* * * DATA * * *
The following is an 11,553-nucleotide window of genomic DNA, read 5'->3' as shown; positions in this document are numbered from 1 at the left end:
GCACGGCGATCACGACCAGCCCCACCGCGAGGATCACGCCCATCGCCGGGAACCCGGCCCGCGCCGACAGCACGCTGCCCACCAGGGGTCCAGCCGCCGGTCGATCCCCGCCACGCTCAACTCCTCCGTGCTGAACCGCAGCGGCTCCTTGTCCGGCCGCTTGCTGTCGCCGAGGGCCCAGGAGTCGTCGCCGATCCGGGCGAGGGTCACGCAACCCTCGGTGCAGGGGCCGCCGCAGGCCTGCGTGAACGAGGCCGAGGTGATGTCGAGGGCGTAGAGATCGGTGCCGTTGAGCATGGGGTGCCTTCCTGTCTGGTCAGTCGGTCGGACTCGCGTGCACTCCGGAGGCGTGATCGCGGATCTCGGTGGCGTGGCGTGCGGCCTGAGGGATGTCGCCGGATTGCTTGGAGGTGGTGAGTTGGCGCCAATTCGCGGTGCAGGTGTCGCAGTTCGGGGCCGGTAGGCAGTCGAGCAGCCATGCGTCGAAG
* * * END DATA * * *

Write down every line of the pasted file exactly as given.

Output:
The following is an 11,553-nucleotide window of genomic DNA, read 5'->3' as shown; positions in this document are numbered from 1 at the left end:
GCACGGCGATCACGACCAGCCCCACCGCGAGGATCACGCCCATCGCCGGGAACCCGGCCCGCGCCGACAGCACGCTGCCCACCAGGGGTCCAGCCGCCGGTCGATCCCCGCCACGCTCAACTCCTCCGTGCTGAACCGCAGCGGCTCCTTGTCCGGCCGCTTGCTGTCGCCGAGGGCCCAGGAGTCGTCGCCGATCCGGGCGAGGGTCACGCAACCCTCGGTGCAGGGGCCGCCGCAGGCCTGCGTGAACGAGGCCGAGGTGATGTCGAGGGCGTAGAGATCGGTGCCGTTGAGCATGGGGTGCCTTCCTGTCTGGTCAGTCGGTCGGACTCGCGTGCACTCCGGAGGCGTGATCGCGGATCTCGGTGGCGTGGCGTGCGGCCTGAGGGATGTCGCCGGATTGCTTGGAGGTGGTGAGTTGGCGCCAATTCGCGGTGCAGGTGTCGCAGTTCGGGGCCGGTAGGCAGTCGAGCAGCCATGCGTCGAAG